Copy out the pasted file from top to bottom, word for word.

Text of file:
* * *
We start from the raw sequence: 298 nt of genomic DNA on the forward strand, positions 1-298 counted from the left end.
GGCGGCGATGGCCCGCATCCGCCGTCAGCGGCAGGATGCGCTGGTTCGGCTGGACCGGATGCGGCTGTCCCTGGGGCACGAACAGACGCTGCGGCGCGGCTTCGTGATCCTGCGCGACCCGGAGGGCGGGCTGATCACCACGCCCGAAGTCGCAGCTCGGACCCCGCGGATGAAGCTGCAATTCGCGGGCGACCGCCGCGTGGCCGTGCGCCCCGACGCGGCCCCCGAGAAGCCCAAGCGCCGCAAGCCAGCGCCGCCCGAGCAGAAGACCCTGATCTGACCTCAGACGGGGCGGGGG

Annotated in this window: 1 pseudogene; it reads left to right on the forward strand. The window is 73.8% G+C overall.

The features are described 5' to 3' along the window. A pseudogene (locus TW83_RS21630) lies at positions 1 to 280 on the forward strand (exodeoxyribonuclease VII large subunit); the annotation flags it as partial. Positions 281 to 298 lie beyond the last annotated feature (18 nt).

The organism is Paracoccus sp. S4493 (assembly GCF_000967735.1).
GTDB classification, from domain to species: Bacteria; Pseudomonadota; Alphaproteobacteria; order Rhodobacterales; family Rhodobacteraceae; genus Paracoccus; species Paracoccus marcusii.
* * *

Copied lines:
We start from the raw sequence: 298 nt of genomic DNA on the forward strand, positions 1-298 counted from the left end.
GGCGGCGATGGCCCGCATCCGCCGTCAGCGGCAGGATGCGCTGGTTCGGCTGGACCGGATGCGGCTGTCCCTGGGGCACGAACAGACGCTGCGGCGCGGCTTCGTGATCCTGCGCGACCCGGAGGGCGGGCTGATCACCACGCCCGAAGTCGCAGCTCGGACCCCGCGGATGAAGCTGCAATTCGCGGGCGACCGCCGCGTGGCCGTGCGCCCCGACGCGGCCCCCGAGAAGCCCAAGCGCCGCAAGCCAGCGCCGCCCGAGCAGAAGACCCTGATCTGACCTCAGACGGGGCGGGGG

Annotated in this window: 1 pseudogene; it reads left to right on the forward strand. The window is 73.8% G+C overall.

The features are described 5' to 3' along the window. A pseudogene (locus TW83_RS21630) lies at positions 1 to 280 on the forward strand (exodeoxyribonuclease VII large subunit); the annotation flags it as partial. Positions 281 to 298 lie beyond the last annotated feature (18 nt).

The organism is Paracoccus sp. S4493 (assembly GCF_000967735.1).
GTDB classification, from domain to species: Bacteria; Pseudomonadota; Alphaproteobacteria; order Rhodobacterales; family Rhodobacteraceae; genus Paracoccus; species Paracoccus marcusii.